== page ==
Chief Science Correspondent
When I talk about my research on the Antarctic notothenioids, one of the questions I am asked is "Why?" Many have questioned why I would ever consider venturing to such a harsh environment. Others seem puzzled why anyone would care about these fish that few will ever even hear of, let alone see.
There is an expectation in our culture that science should be applicable to the real world. Most often, this translates to medical research. Earlier this year, two politicians released an article listing NSF-funded projects - real research - that they believed to be laughably ridiculous because the work was not directly applicable to medicine or technology.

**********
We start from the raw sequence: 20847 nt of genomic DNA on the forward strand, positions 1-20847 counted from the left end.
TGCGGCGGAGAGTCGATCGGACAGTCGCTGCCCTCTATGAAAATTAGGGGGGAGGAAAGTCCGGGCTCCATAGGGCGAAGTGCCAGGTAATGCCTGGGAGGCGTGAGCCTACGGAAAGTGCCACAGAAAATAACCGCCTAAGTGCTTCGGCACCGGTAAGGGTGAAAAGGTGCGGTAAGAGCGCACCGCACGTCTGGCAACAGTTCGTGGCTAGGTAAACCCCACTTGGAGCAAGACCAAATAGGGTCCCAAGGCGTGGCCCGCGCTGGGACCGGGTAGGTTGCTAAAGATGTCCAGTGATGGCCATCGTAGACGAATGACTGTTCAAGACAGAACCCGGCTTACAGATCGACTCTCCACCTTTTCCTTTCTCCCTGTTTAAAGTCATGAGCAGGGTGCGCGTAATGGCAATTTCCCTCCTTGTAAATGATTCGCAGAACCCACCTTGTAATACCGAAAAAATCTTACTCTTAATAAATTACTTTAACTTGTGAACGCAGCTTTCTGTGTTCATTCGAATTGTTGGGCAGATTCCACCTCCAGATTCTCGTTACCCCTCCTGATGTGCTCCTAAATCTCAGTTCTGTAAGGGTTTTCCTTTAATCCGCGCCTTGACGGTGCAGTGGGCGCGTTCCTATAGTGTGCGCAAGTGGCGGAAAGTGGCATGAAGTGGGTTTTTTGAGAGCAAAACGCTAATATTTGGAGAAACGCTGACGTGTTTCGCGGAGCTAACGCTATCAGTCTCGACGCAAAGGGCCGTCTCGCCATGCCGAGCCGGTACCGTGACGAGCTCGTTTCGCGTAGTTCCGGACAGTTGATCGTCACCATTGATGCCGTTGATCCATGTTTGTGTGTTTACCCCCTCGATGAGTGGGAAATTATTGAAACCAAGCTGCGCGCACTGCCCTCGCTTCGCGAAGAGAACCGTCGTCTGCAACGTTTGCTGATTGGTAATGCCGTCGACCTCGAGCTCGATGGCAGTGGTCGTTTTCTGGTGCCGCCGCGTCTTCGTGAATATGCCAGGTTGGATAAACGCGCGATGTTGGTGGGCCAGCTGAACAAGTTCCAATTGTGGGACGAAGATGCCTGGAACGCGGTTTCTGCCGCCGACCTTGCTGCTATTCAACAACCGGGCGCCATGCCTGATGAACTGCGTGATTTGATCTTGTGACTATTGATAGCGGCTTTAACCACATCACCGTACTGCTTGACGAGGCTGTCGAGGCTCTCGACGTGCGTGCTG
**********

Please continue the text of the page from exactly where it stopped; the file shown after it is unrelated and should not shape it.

A few years ago, a fellow scientist took a dig at me for studying "a random protein that nobody really cares about." And it's true, in sense: I'll most likely never find the cure for AIDS or cancer. That doesn't mean my research can't be valuable, or potentially yield a finding that is beneficial to society.